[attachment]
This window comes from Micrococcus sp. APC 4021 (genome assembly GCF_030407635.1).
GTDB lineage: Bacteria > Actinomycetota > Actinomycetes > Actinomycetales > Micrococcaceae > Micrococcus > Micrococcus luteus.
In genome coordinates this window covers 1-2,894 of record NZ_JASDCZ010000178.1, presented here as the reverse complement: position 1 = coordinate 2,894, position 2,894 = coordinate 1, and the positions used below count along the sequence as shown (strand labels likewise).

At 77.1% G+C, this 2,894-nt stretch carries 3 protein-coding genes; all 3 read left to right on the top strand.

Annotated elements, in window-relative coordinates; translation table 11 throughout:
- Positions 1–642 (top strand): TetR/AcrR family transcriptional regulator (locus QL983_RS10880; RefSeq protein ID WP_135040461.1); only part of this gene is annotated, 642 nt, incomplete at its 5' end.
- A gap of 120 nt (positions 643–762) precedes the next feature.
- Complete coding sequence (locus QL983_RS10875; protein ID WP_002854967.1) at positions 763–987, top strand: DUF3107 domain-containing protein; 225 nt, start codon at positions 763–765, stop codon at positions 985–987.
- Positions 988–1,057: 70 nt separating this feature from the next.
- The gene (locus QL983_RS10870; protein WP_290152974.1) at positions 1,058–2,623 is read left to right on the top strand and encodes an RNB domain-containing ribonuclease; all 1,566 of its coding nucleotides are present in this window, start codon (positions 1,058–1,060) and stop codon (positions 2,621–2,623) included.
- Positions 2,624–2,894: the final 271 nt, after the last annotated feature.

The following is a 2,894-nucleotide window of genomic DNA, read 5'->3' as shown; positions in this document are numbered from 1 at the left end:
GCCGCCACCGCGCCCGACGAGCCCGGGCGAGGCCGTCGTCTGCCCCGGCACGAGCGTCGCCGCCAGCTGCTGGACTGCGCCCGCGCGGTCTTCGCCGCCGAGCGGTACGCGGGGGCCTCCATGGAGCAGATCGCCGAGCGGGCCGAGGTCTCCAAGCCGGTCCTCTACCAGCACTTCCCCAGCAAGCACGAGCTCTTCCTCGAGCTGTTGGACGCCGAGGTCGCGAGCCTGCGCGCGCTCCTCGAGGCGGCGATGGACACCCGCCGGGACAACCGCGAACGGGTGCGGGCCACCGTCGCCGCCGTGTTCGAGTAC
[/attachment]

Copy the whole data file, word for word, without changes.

This window comes from Micrococcus sp. APC 4021 (genome assembly GCF_030407635.1).
GTDB lineage: Bacteria > Actinomycetota > Actinomycetes > Actinomycetales > Micrococcaceae > Micrococcus > Micrococcus luteus.
In genome coordinates this window covers 1-2,894 of record NZ_JASDCZ010000178.1, presented here as the reverse complement: position 1 = coordinate 2,894, position 2,894 = coordinate 1, and the positions used below count along the sequence as shown (strand labels likewise).

At 77.1% G+C, this 2,894-nt stretch carries 3 protein-coding genes; all 3 read left to right on the top strand.

Annotated elements, in window-relative coordinates; translation table 11 throughout:
- Positions 1–642 (top strand): TetR/AcrR family transcriptional regulator (locus QL983_RS10880; RefSeq protein ID WP_135040461.1); only part of this gene is annotated, 642 nt, incomplete at its 5' end.
- A gap of 120 nt (positions 643–762) precedes the next feature.
- Complete coding sequence (locus QL983_RS10875; protein ID WP_002854967.1) at positions 763–987, top strand: DUF3107 domain-containing protein; 225 nt, start codon at positions 763–765, stop codon at positions 985–987.
- Positions 988–1,057: 70 nt separating this feature from the next.
- The gene (locus QL983_RS10870; protein WP_290152974.1) at positions 1,058–2,623 is read left to right on the top strand and encodes an RNB domain-containing ribonuclease; all 1,566 of its coding nucleotides are present in this window, start codon (positions 1,058–1,060) and stop codon (positions 2,621–2,623) included.
- Positions 2,624–2,894: the final 271 nt, after the last annotated feature.

The following is a 2,894-nucleotide window of genomic DNA, read 5'->3' as shown; positions in this document are numbered from 1 at the left end:
GCCGCCACCGCGCCCGACGAGCCCGGGCGAGGCCGTCGTCTGCCCCGGCACGAGCGTCGCCGCCAGCTGCTGGACTGCGCCCGCGCGGTCTTCGCCGCCGAGCGGTACGCGGGGGCCTCCATGGAGCAGATCGCCGAGCGGGCCGAGGTCTCCAAGCCGGTCCTCTACCAGCACTTCCCCAGCAAGCACGAGCTCTTCCTCGAGCTGTTGGACGCCGAGGTCGCGAGCCTGCGCGCGCTCCTCGAGGCGGCGATGGACACCCGCCGGGACAACCGCGAACGGGTGCGGGCCACCGTCGCCGCCGTGTTCGAGTAC